|author||Glauber Costa <email@example.com>||2012-12-18 14:22:22 -0800|
|committer||Linus Torvalds <firstname.lastname@example.org>||2012-12-18 15:02:13 -0800|
memcg: add documentation about the kmem controller
Signed-off-by: Glauber Costa <email@example.com> Acked-by: Kamezawa Hiroyuki <firstname.lastname@example.org> Acked-by: Michal Hocko <email@example.com> Cc: Christoph Lameter <firstname.lastname@example.org> Cc: David Rientjes <email@example.com> Cc: Frederic Weisbecker <firstname.lastname@example.org> Cc: Greg Thelen <email@example.com> Cc: Johannes Weiner <firstname.lastname@example.org> Cc: JoonSoo Kim <email@example.com> Cc: Mel Gorman <firstname.lastname@example.org> Cc: Pekka Enberg <email@example.com> Cc: Rik van Riel <firstname.lastname@example.org> Cc: Suleiman Souhlal <email@example.com> Cc: Tejun Heo <firstname.lastname@example.org> Signed-off-by: Andrew Morton <email@example.com> Signed-off-by: Linus Torvalds <firstname.lastname@example.org>
Diffstat (limited to 'Documentation/cgroups')
1 files changed, 58 insertions, 1 deletions
diff --git a/Documentation/cgroups/memory.txt b/Documentation/cgroups/memory.txt
index a25cb3fafeb..5b5b6314377 100644
@@ -71,6 +71,11 @@ Brief summary of control files.
memory.oom_control # set/show oom controls.
memory.numa_stat # show the number of memory usage per numa node
+ memory.kmem.limit_in_bytes # set/show hard limit for kernel memory
+ memory.kmem.usage_in_bytes # show current kernel memory allocation
+ memory.kmem.failcnt # show the number of kernel memory usage hits limits
+ memory.kmem.max_usage_in_bytes # show max kernel memory usage recorded
memory.kmem.tcp.limit_in_bytes # set/show hard limit for tcp buf memory
memory.kmem.tcp.usage_in_bytes # show current tcp buf memory allocation
memory.kmem.tcp.failcnt # show the number of tcp buf memory usage hits limits
@@ -268,20 +273,66 @@ the amount of kernel memory used by the system. Kernel memory is fundamentally
different than user memory, since it can't be swapped out, which makes it
possible to DoS the system by consuming too much of this precious resource.
+Kernel memory won't be accounted at all until limit on a group is set. This
+allows for existing setups to continue working without disruption. The limit
+cannot be set if the cgroup have children, or if there are already tasks in the
+cgroup. Attempting to set the limit under those conditions will return -EBUSY.
+When use_hierarchy == 1 and a group is accounted, its children will
+automatically be accounted regardless of their limit value.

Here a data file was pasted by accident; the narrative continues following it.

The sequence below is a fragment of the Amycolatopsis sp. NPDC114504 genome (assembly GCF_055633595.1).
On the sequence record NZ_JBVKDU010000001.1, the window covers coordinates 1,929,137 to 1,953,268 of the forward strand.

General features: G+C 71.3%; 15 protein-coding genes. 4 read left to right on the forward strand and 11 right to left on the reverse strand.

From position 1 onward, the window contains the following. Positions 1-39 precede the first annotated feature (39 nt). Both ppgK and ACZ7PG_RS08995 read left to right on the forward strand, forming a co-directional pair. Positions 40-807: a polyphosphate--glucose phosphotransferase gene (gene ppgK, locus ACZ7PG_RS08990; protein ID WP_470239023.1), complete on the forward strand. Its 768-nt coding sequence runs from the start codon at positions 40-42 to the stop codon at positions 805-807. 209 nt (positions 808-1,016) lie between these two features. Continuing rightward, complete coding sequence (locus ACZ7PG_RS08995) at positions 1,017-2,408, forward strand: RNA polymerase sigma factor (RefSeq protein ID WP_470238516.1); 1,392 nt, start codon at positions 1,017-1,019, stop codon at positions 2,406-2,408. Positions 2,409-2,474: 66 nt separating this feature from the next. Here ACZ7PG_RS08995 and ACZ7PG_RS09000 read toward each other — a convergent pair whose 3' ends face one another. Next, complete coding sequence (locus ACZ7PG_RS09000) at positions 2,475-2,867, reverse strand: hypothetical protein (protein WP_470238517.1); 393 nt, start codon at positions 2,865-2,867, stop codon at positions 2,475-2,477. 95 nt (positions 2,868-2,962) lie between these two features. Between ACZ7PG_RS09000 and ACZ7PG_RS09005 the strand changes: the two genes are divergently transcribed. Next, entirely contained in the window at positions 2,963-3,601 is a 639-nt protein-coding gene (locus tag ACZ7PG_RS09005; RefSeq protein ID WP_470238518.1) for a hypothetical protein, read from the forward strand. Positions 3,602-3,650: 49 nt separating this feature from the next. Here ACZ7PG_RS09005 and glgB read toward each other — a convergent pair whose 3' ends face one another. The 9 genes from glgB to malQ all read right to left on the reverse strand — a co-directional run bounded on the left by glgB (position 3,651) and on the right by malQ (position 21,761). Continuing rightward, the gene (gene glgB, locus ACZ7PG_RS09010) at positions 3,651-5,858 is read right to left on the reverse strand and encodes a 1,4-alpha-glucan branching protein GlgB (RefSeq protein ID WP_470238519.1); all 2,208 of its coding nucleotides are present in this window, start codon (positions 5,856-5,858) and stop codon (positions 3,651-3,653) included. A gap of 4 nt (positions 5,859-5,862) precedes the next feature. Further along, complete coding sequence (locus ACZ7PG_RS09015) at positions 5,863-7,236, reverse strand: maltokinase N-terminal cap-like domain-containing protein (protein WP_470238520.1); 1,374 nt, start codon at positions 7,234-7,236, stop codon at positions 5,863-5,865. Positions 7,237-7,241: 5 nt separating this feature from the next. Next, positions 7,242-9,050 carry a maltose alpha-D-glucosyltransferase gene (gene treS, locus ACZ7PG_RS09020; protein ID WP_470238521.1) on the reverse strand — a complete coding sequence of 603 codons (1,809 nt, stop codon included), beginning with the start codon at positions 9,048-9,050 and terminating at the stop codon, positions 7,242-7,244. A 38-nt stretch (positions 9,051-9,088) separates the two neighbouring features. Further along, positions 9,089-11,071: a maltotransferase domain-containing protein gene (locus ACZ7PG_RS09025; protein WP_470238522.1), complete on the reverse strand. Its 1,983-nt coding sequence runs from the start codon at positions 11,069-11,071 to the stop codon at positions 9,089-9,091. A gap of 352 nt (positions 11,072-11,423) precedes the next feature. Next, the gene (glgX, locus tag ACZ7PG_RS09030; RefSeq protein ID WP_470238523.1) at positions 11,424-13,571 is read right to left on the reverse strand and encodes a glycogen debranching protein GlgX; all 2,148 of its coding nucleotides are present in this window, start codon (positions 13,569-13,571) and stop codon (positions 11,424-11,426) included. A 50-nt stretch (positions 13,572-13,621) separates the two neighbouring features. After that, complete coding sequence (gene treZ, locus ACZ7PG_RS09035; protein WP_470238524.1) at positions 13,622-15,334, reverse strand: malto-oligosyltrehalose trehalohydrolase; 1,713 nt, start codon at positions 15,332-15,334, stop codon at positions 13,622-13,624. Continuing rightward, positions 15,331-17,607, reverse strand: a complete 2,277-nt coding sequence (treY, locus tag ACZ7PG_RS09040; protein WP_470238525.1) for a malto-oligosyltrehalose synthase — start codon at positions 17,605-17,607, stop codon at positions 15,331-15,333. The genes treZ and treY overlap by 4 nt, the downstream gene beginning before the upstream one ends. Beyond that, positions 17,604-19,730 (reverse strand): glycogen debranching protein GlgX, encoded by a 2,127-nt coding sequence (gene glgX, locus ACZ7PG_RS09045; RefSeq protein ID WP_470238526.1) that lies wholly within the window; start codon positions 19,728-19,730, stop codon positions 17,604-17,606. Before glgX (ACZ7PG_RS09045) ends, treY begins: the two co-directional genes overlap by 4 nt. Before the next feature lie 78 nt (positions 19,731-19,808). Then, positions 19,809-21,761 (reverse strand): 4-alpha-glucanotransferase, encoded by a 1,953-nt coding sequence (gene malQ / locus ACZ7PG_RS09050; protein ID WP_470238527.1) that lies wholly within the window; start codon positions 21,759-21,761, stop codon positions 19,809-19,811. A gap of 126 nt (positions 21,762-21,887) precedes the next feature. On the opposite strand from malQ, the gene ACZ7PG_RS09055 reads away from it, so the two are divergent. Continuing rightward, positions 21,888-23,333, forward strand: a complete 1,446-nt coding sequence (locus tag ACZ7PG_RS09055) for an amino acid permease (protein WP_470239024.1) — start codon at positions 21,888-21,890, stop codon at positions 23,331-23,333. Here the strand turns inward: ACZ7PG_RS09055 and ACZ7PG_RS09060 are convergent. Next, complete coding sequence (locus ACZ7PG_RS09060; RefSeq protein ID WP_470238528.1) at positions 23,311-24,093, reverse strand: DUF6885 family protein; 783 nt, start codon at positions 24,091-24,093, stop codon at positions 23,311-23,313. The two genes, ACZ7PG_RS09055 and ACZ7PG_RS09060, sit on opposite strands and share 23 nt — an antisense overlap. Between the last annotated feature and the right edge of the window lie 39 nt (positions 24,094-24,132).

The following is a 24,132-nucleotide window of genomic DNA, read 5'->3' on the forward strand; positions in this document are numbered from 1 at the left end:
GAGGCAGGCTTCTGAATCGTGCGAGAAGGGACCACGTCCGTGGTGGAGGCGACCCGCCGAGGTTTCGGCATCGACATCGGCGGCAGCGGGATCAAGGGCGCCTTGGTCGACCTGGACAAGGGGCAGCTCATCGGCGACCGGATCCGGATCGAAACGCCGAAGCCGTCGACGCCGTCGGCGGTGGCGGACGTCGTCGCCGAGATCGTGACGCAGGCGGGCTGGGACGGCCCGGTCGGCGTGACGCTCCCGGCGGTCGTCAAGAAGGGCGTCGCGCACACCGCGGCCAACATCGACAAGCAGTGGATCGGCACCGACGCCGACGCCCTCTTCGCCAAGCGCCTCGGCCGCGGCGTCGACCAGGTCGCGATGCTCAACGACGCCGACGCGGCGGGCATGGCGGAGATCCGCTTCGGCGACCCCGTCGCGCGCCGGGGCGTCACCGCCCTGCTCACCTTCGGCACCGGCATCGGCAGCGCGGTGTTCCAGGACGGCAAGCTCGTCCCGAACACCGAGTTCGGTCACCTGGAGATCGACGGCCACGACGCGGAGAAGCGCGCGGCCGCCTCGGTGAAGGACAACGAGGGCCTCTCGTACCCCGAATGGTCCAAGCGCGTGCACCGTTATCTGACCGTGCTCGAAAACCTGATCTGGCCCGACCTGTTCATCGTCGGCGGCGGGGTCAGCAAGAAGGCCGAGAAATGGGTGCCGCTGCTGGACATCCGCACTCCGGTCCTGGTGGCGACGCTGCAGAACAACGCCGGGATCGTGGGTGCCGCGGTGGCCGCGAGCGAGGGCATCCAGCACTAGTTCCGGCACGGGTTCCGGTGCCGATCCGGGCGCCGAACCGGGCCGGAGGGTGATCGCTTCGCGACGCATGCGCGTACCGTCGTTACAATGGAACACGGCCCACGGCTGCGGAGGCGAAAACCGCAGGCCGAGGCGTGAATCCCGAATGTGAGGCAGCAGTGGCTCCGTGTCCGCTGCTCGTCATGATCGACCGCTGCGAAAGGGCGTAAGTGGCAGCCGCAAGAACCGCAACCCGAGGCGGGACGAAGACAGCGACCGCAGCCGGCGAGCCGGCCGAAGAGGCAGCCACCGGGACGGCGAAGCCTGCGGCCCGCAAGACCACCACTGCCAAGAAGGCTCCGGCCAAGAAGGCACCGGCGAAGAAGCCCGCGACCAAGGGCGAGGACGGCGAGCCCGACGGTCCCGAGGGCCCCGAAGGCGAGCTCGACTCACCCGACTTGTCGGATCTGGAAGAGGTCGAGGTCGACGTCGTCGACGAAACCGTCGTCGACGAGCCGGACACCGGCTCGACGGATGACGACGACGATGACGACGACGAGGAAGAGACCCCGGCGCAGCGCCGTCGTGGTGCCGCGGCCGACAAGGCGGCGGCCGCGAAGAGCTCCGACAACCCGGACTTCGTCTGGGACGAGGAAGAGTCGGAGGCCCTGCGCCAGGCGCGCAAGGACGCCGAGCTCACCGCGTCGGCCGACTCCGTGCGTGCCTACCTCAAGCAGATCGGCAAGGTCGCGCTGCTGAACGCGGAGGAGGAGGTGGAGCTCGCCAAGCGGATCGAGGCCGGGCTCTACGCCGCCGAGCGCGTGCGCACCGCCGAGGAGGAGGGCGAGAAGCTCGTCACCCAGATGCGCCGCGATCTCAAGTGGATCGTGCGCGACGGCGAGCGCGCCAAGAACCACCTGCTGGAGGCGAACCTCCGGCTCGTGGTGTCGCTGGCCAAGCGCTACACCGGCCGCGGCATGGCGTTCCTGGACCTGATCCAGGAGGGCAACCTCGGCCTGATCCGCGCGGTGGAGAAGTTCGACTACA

+After a group is first limited, it will be kept being accounted until it
+is removed. The memory limitation itself, can of course be removed by writing
+-1 to memory.kmem.limit_in_bytes. In this case, kmem will be accounted, but not
Kernel memory limits are not imposed for the root cgroup. Usage for the root
-cgroup may or may not be accounted.
+cgroup may or may not be accounted. The memory used is accumulated into
+memory.kmem.usage_in_bytes, or in a separate counter when it makes sense.
+(currently only for tcp).
+The main "kmem" counter is fed into the main counter, so kmem charges will
+also be visible from the user counter.
Currently no soft limit is implemented for kernel memory. It is future work
to trigger slab reclaim when those limits are reached.
2.7.1 Current Kernel Memory resources accounted
+* stack pages: every process consumes some stack pages. By accounting into
+kernel memory, we prevent new processes from being created when the kernel
+memory usage is too high.
* sockets memory pressure: some sockets protocols have memory pressure
thresholds. The Memory Controller allows them to be controlled individually
per cgroup, instead of globally.
* tcp memory pressure: sockets memory pressure for the tcp protocol.
+2.7.3 Common use cases
+Because the "kmem" counter is fed to the main user counter, kernel memory can
+never be limited completely independently of user memory. Say "U" is the user
+limit, and "K" the kernel limit. There are three possible ways limits can be
+ U != 0, K = unlimited:
+ This is the standard memcg limitation mechanism already present before kmem
+ accounting. Kernel memory is completely ignored.
+ U != 0, K < U:
+ Kernel memory is a subset of the user memory. This setup is useful in
+ deployments where the total amount of memory per-cgroup is overcommited.
+ Overcommiting kernel memory limits is definitely not recommended, since the
+ box can still run out of non-reclaimable memory.
+ In this case, the admin could set up K so that the sum of all groups is
+ never greater than the total memory, and freely set U at the cost of his
+ U != 0, K >= U:
+ Since kmem charges will also be fed to the user counter and reclaim will be
+ triggered for the cgroup for both kinds of memory. This setup gives the
+ admin a unified view of memory, and it is also useful for people who just
+ want to track kernel memory usage.
3. User Interface
@@ -290,6 +341,7 @@ a. Enable CONFIG_CGROUPS
b. Enable CONFIG_RESOURCE_COUNTERS
c. Enable CONFIG_MEMCG
d. Enable CONFIG_MEMCG_SWAP (to use swap extension)
+d. Enable CONFIG_MEMCG_KMEM (to use kmem extension)
1. Prepare the cgroups (see cgroups.txt, Why are cgroups needed?)
# mount -t tmpfs none /sys/fs/cgroup
@@ -406,6 +458,11 @@ About use_hierarchy, see Section 6.
Because rmdir() moves all pages to parent, some out-of-use page caches can be
moved to the parent. If you want to avoid that, force_empty will be useful.
+ Also, note that when memory.kmem.limit_in_bytes is set the charges due to
+ kernel pages will still be seen. This is not considered a failure and the
+ write will still return success. In this case, it is expected that
+ memory.kmem.usage_in_bytes == memory.usage_in_bytes.
About use_hierarchy, see Section 6.
5.2 stat file